Geoblink, led by Jaime Sánchez-Laulhé, a CEO with an MBA, also touched on the differences of trying to make it as a start-up in Spain versus Silicon Valley. He noted 2 key differences in working in Madrid versus the Bay Area. One, wages for software engineers are much lower and less competitive than SF making it more sustainable to be a start-up. Secondly, there is much stronger company loyalty in Spain. Because of government regulations that make laying off employees very expensive, people then do not regularly switch companies because the hiring process is much more difficult. He, in fact, has only had one employee leave in 3 years with the company and a staff of 40.

It’s been exciting to learn about the pride and power of the Spanish economy.

That’s it for now.


-Patrick Sofen ’19-

Barcelona: The Trip Before The Trip

Chazen trips really offer it all. A once-in-a-lifetime chance to meet with elite companies abroad, go on guided tours by classmates who are true locals, and endless opportunity to create life-long friendships.

But for those of us headed to Marid, Spain this week, it also opened up the door to one more thing: a weekend in Barcelona. The beauty of going to Europe for Chazen is the proximity of such an amazing city like Barcelona which makes the trip even more special. So a group of 6 of us decided to make the most of this trip across the Atlantic. Our last finals were on Wednesday so after getting our things together, we were off on a Thursday redeye to the Catalonian capital.

La Sagrada Familia – By Patrick Sofen

Barcelona is a city that truly has it all: the beach, the mountains, the art, the history, the nightlife…you name it and they’ve got it. The city that hosted the ’92 Olympics does not disappoint. While the rest of the trip is organized for us, this was our chance to create our own itinerary and get lost in the meantime.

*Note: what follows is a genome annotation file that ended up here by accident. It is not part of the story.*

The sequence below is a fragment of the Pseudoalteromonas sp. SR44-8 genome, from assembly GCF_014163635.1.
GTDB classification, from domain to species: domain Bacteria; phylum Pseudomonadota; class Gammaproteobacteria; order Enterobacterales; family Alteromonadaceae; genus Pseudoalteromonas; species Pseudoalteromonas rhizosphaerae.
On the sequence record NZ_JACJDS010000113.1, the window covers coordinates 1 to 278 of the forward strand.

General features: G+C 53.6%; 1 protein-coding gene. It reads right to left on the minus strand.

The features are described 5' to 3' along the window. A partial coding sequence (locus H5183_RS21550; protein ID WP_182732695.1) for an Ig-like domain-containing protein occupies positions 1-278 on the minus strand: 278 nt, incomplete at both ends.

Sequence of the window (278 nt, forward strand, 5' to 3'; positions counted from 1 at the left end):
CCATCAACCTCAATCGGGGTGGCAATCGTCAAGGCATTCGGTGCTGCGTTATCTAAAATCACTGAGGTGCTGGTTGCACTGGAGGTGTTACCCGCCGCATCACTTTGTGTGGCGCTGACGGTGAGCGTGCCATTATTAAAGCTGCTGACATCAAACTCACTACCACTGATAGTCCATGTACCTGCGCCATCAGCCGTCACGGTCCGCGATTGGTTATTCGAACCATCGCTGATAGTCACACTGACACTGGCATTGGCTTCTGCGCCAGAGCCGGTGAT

Our itinerary included a trip to some of Barcelona’s coolest cocktail lounges (one of which included a secret room that was through the kitchen and required a passcode that was hidden in the soap dispenser of a bathroom), a historical bike tour covering 12km of the city and of course a visit to the world-famous La Sagrada Familia. From tapas to papas fritas to sangria, there was no shortage of fun and laughter before our big week in Madrid.


IMG_6680 2.JPG
Fat Tire Bike Tours w/ Peter Brown ’19 – By Patrick Sofen 


We are now en route on the high-speed train to Madrid and are about to kick off the trip with a soccer game featuring world-renowned futbol club, Atletico Madrid!


-Patrick Sofen ’19-

Reflections on Spain

During the 6 days in Spain, we traveled to 3 cities, visited 7 big companies and over 10 world’s famous attractions. We learned authentic Spanish culture and business and economic conditions through the very best people, especially our three amazing three Spanish organizers. There are many key takeaways and interesting things I learned from the Chazen Spain trip.